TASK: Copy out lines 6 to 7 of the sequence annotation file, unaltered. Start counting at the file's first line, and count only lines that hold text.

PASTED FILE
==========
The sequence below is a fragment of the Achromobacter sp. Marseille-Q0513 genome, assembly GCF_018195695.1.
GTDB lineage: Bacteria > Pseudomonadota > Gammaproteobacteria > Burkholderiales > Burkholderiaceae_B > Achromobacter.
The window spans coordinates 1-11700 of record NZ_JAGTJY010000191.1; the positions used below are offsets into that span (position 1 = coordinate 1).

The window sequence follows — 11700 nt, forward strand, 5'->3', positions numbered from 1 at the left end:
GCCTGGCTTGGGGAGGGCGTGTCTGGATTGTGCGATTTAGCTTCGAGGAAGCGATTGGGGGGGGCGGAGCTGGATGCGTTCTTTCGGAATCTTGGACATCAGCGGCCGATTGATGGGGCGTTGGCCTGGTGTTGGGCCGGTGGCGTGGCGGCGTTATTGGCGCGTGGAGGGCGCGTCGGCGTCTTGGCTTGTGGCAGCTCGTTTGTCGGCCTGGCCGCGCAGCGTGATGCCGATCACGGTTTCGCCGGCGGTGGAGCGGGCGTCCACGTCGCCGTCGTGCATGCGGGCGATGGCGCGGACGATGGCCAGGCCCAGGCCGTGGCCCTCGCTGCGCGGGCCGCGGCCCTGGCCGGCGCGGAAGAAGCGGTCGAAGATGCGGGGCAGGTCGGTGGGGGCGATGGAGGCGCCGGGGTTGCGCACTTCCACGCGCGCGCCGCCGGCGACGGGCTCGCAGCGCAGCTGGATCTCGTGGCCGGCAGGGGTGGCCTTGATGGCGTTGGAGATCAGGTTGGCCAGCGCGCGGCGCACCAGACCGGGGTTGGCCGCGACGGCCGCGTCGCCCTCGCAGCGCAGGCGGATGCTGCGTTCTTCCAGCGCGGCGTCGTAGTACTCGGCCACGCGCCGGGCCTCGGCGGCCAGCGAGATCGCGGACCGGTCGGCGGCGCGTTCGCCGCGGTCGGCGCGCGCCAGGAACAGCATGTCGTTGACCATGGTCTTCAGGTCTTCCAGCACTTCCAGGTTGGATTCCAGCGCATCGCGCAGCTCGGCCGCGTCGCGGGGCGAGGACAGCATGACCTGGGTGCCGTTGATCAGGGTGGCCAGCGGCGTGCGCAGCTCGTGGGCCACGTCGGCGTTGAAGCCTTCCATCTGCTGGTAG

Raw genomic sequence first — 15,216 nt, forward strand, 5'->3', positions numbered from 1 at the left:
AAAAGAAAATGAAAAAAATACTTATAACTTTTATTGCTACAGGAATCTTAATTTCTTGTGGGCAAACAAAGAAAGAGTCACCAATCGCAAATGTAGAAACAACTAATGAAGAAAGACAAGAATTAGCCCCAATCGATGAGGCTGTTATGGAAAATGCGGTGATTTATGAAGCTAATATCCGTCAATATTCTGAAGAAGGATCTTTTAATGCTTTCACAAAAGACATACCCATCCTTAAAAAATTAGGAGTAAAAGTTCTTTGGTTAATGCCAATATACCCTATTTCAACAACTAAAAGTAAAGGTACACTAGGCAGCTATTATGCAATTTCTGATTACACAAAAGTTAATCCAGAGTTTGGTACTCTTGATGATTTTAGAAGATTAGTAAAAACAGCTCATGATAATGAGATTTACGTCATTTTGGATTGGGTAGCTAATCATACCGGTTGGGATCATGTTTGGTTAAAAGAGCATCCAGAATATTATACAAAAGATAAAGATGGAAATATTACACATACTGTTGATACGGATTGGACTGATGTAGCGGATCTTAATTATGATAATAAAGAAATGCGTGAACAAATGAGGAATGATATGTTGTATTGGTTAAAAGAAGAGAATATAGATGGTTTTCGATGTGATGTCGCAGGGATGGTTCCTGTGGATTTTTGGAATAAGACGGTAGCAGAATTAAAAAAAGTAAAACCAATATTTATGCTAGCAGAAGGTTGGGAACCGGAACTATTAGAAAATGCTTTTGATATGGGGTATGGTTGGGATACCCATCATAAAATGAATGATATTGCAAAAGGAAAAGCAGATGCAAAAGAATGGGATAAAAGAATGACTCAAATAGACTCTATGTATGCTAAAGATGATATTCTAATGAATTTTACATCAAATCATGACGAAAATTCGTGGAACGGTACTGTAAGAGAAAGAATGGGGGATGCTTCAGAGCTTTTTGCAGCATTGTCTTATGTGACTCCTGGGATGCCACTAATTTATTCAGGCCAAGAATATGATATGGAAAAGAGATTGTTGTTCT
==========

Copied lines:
Raw genomic sequence first — 15,216 nt, forward strand, 5'->3', positions numbered from 1 at the left:
AAAAGAAAATGAAAAAAATACTTATAACTTTTATTGCTACAGGAATCTTAATTTCTTGTGGGCAAACAAAGAAAGAGTCACCAATCGCAAATGTAGAAACAACTAATGAAGAAAGACAAGAATTAGCCCCAATCGATGAGGCTGTTATGGAAAATGCGGTGATTTATGAAGCTAATATCCGTCAATATTCTGAAGAAGGATCTTTTAATGCTTTCACAAAAGACATACCCATCCTTAAAAAATTAGGAGTAAAAGTTCTTTGGTTAATGCCAATATACCCTATTTCAACAACTAAAAGTAAAGGTACACTAGGCAGCTATTATGCAATTTCTGATTACACAAAAGTTAATCCAGAGTTTGGTACTCTTGATGATTTTAGAAGATTAGTAAAAACAGCTCATGATAATGAGATTTACGTCATTTTGGATTGGGTAGCTAATCATACCGGTTGGGATCATGTTTGGTTAAAAGAGCATCCAGAATATTATACAAAAGATAAAGATGGAAATATTACACATACTGTTGATACGGATTGGACTGATGTAGCGGATCTTAATTATGATAATAAAGAAATGCGTGAACAAATGAGGAATGATATGTTGTATTGGTTAAAAGAAGAGAATATAGATGGTTTTCGATGTGATGTCGCAGGGATGGTTCCTGTGGATTTTTGGAATAAGACGGTAGCAGAATTAAAAAAAGTAAAACCAATATTTATGCTAGCAGAAGGTTGGGAACCGGAACTATTAGAAAATGCTTTTGATATGGGGTATGGTTGGGATACCCATCATAAAATGAATGATATTGCAAAAGGAAAAGCAGATGCAAAAGAATGGGATAAAAGAATGACTCAAATAGACTCTATGTATGCTAAAGATGATATTCTAATGAATTTTACATCAAATCATGACGAAAATTCGTGGAACGGTACTGTAAGAGAAAGAATGGGGGATGCTTCAGAGCTTTTTGCAGCATTGTCTTATGTGACTCCTGGGATGCCACTAATTTATTCAGGCCAAGAATATGATATGGAAAAGAGATTGTTGTTCT